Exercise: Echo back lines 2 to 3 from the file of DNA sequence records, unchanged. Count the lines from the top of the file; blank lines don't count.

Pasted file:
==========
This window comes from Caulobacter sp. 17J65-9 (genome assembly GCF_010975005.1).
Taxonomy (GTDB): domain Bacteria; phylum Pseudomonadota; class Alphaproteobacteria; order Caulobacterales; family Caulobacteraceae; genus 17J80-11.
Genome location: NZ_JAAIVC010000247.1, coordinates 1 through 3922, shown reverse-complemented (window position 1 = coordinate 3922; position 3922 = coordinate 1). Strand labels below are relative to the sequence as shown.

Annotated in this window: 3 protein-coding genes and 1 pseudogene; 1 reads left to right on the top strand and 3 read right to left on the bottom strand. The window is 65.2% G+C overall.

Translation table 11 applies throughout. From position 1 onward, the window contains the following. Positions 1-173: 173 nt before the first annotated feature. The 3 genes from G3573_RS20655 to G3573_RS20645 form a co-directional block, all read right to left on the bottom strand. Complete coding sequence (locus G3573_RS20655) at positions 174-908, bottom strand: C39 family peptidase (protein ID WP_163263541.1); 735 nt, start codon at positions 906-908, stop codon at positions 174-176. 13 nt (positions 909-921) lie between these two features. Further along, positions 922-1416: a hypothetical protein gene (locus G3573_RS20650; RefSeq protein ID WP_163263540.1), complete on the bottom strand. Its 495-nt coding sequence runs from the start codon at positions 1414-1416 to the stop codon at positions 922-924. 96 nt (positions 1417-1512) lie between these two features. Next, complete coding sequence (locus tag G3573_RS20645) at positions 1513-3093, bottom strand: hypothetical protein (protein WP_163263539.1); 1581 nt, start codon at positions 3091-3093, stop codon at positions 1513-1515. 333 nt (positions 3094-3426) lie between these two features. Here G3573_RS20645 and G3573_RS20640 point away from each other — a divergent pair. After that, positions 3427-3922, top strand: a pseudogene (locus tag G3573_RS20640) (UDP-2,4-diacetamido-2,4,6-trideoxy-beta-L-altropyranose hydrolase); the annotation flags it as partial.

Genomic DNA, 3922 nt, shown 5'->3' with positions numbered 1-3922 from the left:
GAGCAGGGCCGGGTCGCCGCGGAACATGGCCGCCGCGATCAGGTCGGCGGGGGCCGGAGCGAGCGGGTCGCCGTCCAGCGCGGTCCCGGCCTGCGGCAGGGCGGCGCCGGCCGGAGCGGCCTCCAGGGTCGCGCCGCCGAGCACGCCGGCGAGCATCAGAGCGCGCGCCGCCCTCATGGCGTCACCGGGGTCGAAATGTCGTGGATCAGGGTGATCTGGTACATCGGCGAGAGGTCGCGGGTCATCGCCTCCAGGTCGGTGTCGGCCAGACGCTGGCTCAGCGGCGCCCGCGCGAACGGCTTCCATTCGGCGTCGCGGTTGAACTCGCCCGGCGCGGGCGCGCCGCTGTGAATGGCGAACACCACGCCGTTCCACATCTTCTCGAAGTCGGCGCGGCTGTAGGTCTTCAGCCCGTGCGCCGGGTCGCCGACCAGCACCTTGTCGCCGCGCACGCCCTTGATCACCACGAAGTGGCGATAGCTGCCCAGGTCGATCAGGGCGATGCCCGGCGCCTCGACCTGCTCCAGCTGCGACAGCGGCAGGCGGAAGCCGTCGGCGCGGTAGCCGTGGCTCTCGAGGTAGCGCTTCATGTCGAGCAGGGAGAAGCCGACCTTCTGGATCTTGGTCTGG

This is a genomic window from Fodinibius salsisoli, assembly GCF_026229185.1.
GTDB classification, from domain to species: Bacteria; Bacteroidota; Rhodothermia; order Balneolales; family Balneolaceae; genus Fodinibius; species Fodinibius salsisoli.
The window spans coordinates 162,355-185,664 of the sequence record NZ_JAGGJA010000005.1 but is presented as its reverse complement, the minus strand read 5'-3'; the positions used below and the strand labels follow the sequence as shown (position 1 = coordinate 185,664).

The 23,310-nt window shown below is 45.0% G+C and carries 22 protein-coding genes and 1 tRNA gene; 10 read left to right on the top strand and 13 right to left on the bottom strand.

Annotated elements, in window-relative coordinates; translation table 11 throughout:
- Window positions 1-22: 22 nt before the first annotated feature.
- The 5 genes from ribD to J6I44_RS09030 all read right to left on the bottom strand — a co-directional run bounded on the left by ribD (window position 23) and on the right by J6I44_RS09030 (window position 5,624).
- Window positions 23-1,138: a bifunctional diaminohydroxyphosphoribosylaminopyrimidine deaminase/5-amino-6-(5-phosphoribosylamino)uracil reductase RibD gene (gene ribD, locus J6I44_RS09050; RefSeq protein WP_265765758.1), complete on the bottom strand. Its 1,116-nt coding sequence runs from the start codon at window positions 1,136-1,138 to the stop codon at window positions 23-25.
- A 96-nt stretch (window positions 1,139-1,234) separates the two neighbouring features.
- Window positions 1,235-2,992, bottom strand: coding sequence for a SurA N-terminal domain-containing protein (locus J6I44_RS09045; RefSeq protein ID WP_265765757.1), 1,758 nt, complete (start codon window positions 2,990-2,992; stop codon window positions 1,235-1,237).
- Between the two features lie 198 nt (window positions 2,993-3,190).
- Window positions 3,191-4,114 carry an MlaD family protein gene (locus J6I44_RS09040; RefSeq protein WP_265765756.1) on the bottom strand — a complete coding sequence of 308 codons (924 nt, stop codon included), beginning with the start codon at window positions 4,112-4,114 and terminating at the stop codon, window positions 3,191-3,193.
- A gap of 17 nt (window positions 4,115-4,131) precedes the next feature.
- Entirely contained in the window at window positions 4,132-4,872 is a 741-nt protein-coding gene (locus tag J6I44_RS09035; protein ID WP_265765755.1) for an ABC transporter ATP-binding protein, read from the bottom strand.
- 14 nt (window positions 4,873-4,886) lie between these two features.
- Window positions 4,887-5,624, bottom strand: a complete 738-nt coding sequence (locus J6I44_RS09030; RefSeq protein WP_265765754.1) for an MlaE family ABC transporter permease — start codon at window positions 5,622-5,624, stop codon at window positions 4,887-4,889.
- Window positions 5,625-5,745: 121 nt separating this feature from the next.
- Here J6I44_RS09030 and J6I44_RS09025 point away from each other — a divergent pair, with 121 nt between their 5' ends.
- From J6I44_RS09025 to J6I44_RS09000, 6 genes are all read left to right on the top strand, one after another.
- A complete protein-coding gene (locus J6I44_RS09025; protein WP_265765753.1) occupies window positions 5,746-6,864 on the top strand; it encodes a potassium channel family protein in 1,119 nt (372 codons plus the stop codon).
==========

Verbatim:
Taxonomy (GTDB): domain Bacteria; phylum Pseudomonadota; class Alphaproteobacteria; order Caulobacterales; family Caulobacteraceae; genus 17J80-11.
Genome location: NZ_JAAIVC010000247.1, coordinates 1 through 3922, shown reverse-complemented (window position 1 = coordinate 3922; position 3922 = coordinate 1). Strand labels below are relative to the sequence as shown.